State v. Greer

S
Nebraska Supreme Court Online Library
www.nebraska.gov/apps-courts-epub/
07/02/2021 08:09 AM CDT




                                                         - 667 -
                               Nebraska Supreme Court Advance Sheets
                                        309 Nebraska Reports
                                                   STATE v. GREER
                                                  Cite as 

309 Neb. 667




                                        State of Nebraska, appellee, v.
                                          Kenneth Greer, appellant.
                                                    ___ N.W.2d ___

                                           Filed July 2, 2021.     No. S-20-639.

                 1. Jurisdiction: Appeal and Error. A jurisdictional question which does
                    not involve a factual dispute is determined by an appellate court as a
                    matter of law.
                 2. Sentences: Judges: Appeal and Error: Words and Phrases. A sen-
                    tence imposed within the statutory limits will not be disturbed on appeal
                    in the absence of an abuse of discretion by the trial court. A judicial
                    abuse of discretion exists only when the reasons or rulings of a trial
                    judge are clearly untenable, unfairly depriving a litigant of a substantial
                    right and denying a just result in matters submitted for disposition.
                 3. Jurisdiction: Appeal and Error. It is the power and duty of an appel-
                    late court to determine whether it has jurisdiction over the matter before
                    it, irrespective of whether the issue is raised by the parties.
                 4. ____: ____. An appeal is deemed perfected and the appellate court shall
                    have jurisdiction of the cause when such notice of appeal has been filed
                    and the required docket fee has been deposited in the office of the clerk
                    of the district court.
                 5. Jurisdiction: Affidavits: Fees: Appeal and Error. In lieu of deposit-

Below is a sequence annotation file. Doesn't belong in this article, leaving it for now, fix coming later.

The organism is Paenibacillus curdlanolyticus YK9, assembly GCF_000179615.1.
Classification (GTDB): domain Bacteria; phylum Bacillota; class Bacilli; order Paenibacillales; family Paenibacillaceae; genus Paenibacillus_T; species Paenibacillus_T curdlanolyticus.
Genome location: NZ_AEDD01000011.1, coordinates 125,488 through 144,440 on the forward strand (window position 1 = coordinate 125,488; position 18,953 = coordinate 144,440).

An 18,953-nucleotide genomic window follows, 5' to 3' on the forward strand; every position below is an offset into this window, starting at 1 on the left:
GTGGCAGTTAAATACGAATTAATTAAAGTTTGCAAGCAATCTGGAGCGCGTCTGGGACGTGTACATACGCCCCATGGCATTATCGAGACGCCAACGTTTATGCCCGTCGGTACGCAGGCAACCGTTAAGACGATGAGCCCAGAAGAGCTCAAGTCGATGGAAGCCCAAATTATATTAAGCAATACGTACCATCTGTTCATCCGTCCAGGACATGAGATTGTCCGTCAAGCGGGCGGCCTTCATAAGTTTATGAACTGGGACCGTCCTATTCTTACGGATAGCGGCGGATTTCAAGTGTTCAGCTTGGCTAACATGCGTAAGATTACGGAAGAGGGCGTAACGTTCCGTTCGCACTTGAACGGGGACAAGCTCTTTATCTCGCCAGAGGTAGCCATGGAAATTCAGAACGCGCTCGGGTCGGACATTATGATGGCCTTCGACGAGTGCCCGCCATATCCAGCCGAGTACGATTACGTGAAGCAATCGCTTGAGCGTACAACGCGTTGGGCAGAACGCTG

ing the required docket fee, Neb. Rev. Stat. § 29-2306 (Reissue 2016)
                    allows a criminal defendant to request to proceed in forma pauperis on
                    appeal, and, in this situation, a poverty affidavit serves as a substitute
                    for the docket fee otherwise required upon appeal.
                 6. Jurisdiction: Affidavits: Appeal and Error. An in forma pauperis
                    appeal is perfected when the appellant timely files a notice of appeal and
                    a proper affidavit of poverty.
                 7. Sentences: Appeal and Error. When sentences imposed within statu-
                    tory limits are alleged on appeal to be excessive, the appellate court must
                    determine whether the sentencing court abused its discretion in consid-
                    ering well-established factors and any applicable legal principles.
                                  - 668 -
           Nebraska Supreme Court Advance Sheets
                    309 Nebraska Reports
                             STATE v. GREER
                            Cite as 

309 Neb. 667

 8. Sentences. When imposing a sentence, a sentencing judge should con-
    sider the defendant’s (1) age, (2) mentality, (3) education and experi-
    ence, (4) social and cultural background, (5) past criminal record or
    record of law-abiding conduct, and (6) motivation for the offense, as
    well as (7) the nature of the offense, and (8) the amount of violence
    involved in the commission of the crime.
 9. ____. The sentencing court is not limited to any mathematically applied
    set of factors, but the appropriateness of the sentence is necessarily a
    subjective judgment that includes the sentencing judge’s observations
    of the defendant’s demeanor and attitude and all the facts and circum-
    stances surrounding the defendant’s life.

  Appeal from the District Court for Douglas County:
Kimberly Miller Pankonin, Judge. Affirmed.
  Thomas C. Riley, Douglas County Public Defender, and
April M. Lucas for appellant.
   Douglas J. Peterson, Attorney General, and Austin N. Relph
for appellee.